Land of Fire? It may be that Azerbaijan is having an identity crisis, as it currently appears more like the Land of Music. In international terms, of course the big musical news has been Eurovision but big as that iceberg was, there is a lot more below the surface. An enterprising project devised for the run up to that extravaganza gently acquainted visitors with the fact that there is more than one way to get sound from string, skin or reed.

Bizimkiler translates as ‘Ours’ and, in a spirit of musical internationalism, it featured top local musicians playing ten globally-known western tunes: pop, rock, jazz and blues, plus three melodies adding a little eastern flavour. One song was played at intervals throughout each day leading up to the Eurovision final.

Azerbaijanis have long enjoyed the virtuoso tar playing of Ramiz Guliyev and the sensitivity of Shafiga Eyvazova’s kamancha; they are true masters of their instruments and you feel they could play anything, but to see them soloing on Michael Jackson’s They Don’t Care About Us was, to say the least, unexpected. And if we mention the improvised solo on Deep Purple’s Smoke on the Water by Enver Sadiqov on…. qarmon (accordion) then you’re probably smiling already, which is just as it should be – search for ans bizimkiler on Youtube to fully capture the good humour.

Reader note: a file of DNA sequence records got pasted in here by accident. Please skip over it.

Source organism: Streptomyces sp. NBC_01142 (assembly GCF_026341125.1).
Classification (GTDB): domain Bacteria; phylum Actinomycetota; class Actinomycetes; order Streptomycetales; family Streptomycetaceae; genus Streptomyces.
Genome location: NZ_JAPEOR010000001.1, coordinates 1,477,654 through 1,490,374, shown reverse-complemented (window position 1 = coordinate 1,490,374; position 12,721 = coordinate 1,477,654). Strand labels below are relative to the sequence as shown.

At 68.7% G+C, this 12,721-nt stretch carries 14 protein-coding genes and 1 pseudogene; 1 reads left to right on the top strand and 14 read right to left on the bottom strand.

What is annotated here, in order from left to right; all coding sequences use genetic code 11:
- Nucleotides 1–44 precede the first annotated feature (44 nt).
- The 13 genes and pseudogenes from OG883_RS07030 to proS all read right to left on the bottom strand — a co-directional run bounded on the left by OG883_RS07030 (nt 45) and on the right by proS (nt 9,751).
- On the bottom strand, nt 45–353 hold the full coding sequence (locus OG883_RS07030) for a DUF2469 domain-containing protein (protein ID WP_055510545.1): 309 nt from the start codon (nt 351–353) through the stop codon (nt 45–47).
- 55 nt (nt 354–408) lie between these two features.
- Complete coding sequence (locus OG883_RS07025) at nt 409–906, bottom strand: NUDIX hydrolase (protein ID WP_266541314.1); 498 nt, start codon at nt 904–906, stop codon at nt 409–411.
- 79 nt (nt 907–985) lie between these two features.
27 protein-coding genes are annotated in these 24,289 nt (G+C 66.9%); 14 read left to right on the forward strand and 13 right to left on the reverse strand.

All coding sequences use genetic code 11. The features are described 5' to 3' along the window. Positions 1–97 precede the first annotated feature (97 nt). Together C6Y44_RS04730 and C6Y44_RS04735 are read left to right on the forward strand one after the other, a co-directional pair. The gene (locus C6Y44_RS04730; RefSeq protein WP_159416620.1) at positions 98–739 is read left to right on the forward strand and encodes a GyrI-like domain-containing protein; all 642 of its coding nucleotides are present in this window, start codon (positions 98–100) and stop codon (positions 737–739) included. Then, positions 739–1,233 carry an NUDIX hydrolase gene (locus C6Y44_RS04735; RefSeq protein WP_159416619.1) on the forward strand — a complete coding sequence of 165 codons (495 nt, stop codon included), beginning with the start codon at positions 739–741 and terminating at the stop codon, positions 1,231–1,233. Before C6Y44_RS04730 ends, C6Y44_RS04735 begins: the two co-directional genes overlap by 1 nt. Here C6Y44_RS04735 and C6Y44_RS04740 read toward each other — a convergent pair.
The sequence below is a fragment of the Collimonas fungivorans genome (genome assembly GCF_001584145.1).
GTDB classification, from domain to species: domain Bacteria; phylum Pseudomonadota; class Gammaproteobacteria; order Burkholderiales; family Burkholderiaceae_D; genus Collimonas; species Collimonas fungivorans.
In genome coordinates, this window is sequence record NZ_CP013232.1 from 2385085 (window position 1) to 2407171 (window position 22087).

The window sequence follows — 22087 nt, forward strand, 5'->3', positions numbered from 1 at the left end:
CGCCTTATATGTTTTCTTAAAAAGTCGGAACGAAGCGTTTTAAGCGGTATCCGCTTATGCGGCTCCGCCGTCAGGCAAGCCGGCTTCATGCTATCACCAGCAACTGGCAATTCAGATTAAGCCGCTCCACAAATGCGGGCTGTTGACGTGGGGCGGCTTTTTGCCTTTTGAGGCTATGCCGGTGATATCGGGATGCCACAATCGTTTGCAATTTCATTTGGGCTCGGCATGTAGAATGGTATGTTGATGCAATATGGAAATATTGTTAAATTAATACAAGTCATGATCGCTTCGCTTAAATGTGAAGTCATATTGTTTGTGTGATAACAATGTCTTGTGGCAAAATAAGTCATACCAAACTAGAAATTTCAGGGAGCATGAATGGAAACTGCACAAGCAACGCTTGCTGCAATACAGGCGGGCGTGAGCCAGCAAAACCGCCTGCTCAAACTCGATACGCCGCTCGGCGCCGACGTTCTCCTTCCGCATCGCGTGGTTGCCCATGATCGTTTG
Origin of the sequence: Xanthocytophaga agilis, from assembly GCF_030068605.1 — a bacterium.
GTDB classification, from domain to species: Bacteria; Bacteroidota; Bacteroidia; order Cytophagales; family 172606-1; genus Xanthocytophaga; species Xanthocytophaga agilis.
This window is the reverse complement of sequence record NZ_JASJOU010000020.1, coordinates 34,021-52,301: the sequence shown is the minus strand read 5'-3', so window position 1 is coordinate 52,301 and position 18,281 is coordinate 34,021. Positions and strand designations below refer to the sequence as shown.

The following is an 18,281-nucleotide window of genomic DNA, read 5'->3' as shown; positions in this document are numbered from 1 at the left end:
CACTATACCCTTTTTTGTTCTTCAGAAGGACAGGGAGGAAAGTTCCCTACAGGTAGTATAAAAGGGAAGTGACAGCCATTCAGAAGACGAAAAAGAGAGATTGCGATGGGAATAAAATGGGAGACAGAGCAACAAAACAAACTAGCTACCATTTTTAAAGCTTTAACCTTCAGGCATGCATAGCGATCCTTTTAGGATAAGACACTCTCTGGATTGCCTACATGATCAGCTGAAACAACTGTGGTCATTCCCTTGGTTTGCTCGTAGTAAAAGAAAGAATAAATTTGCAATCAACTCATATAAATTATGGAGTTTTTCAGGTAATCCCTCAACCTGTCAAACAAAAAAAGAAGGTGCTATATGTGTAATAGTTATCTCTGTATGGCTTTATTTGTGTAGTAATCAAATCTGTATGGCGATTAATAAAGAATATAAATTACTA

Smoke on the balcony

The project was Seyfulla Mustafayev’s imaginative response to the arrival of Eurovision in Azerbaijan. Vice-President for Media at the ANS group which runs the ANS television channel, Seyfulla muellim explained his reasoning:
It would not have been appropriate before. Everyone knows our ethnic music but Eurovision created a new resonance. I wanted to show our guests from different parts of Europe that our victory in Eurovision [in 2011] was no accident; music has deep roots here. I also wanted to give international music to Azerbaijanis in the language of their own instruments.

The moment of inspiration occurred during the few minutes it took for a smoke on the balcony at home,
The idea came in a second, everything came: the musicians, the set and I went to my iphone to choose the music.

Of course there were tricky moments – not every serious musician is comfortable with being asked to play such relatively simple music and let go of the conventions associated with their genre. The different traditions also imply different approaches; some, like Professor Ramiz Guliyev who is head of department at the Baku Music Academy, learn a piece from a score, others have always picked up by ear. Seyfulla confesses that some of those he approached could not take on the project and others agreed to the informality of the presentation only with persuasion, but how else is an ashiq saz musician to play the intro to a hallowed hard rock anthem?

On the other hand, the project seems to have provided an outlet for some previously unfulfilled musical ambitions. Shafiga Eyvazova was very keen to play both Michael Jackson’s song and Sting’s Englishman in New York and daughter Mehri Asadullayeva captured perfectly the mood of Eric Clapton’s Wonderful Tonight. The two kamancha players, however, did not have an easy time in adapting. The instrument has a relatively limited range of pitch and, as well as the musicians, Seyfulla is keen to credit arranger Yashar Bakhish for making it possible.

Professorial rock

The tar, despite its obvious familial connection to the guitar, does not immediately leap to mind in connection with rock music, but Ramiz Guliyev was one of the first to say yes to the project. When we caught up with him at the Qabala music festival, he told us why: